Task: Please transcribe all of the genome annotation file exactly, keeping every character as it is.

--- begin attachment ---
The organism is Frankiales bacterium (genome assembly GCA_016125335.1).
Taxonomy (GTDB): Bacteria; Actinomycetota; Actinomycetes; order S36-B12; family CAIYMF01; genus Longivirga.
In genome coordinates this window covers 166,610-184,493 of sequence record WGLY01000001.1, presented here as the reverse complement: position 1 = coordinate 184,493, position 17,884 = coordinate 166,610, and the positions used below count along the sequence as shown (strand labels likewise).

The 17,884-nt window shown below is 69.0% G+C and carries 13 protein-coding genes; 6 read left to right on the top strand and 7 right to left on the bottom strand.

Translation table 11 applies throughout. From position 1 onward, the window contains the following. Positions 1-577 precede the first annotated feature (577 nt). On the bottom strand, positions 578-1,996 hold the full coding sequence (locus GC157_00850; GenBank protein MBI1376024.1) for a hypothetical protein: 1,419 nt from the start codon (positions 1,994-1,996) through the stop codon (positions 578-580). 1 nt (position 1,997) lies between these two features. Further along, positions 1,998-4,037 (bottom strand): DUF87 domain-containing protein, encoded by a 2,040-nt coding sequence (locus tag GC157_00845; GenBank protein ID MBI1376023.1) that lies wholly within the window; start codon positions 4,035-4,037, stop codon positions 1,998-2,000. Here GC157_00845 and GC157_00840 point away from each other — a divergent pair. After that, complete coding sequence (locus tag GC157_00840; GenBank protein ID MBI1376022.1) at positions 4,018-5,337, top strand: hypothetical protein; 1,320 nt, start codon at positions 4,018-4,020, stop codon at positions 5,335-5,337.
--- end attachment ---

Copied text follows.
The organism is Frankiales bacterium (genome assembly GCA_016125335.1).
Taxonomy (GTDB): Bacteria; Actinomycetota; Actinomycetes; order S36-B12; family CAIYMF01; genus Longivirga.
In genome coordinates this window covers 166,610-184,493 of sequence record WGLY01000001.1, presented here as the reverse complement: position 1 = coordinate 184,493, position 17,884 = coordinate 166,610, and the positions used below count along the sequence as shown (strand labels likewise).

The 17,884-nt window shown below is 69.0% G+C and carries 13 protein-coding genes; 6 read left to right on the top strand and 7 right to left on the bottom strand.

Translation table 11 applies throughout. From position 1 onward, the window contains the following. Positions 1-577 precede the first annotated feature (577 nt). On the bottom strand, positions 578-1,996 hold the full coding sequence (locus GC157_00850; GenBank protein MBI1376024.1) for a hypothetical protein: 1,419 nt from the start codon (positions 1,994-1,996) through the stop codon (positions 578-580). 1 nt (position 1,997) lies between these two features. Further along, positions 1,998-4,037 (bottom strand): DUF87 domain-containing protein, encoded by a 2,040-nt coding sequence (locus tag GC157_00845; GenBank protein ID MBI1376023.1) that lies wholly within the window; start codon positions 4,035-4,037, stop codon positions 1,998-2,000. Here GC157_00845 and GC157_00840 point away from each other — a divergent pair. After that, complete coding sequence (locus tag GC157_00840; GenBank protein ID MBI1376022.1) at positions 4,018-5,337, top strand: hypothetical protein; 1,320 nt, start codon at positions 4,018-4,020, stop codon at positions 5,335-5,337.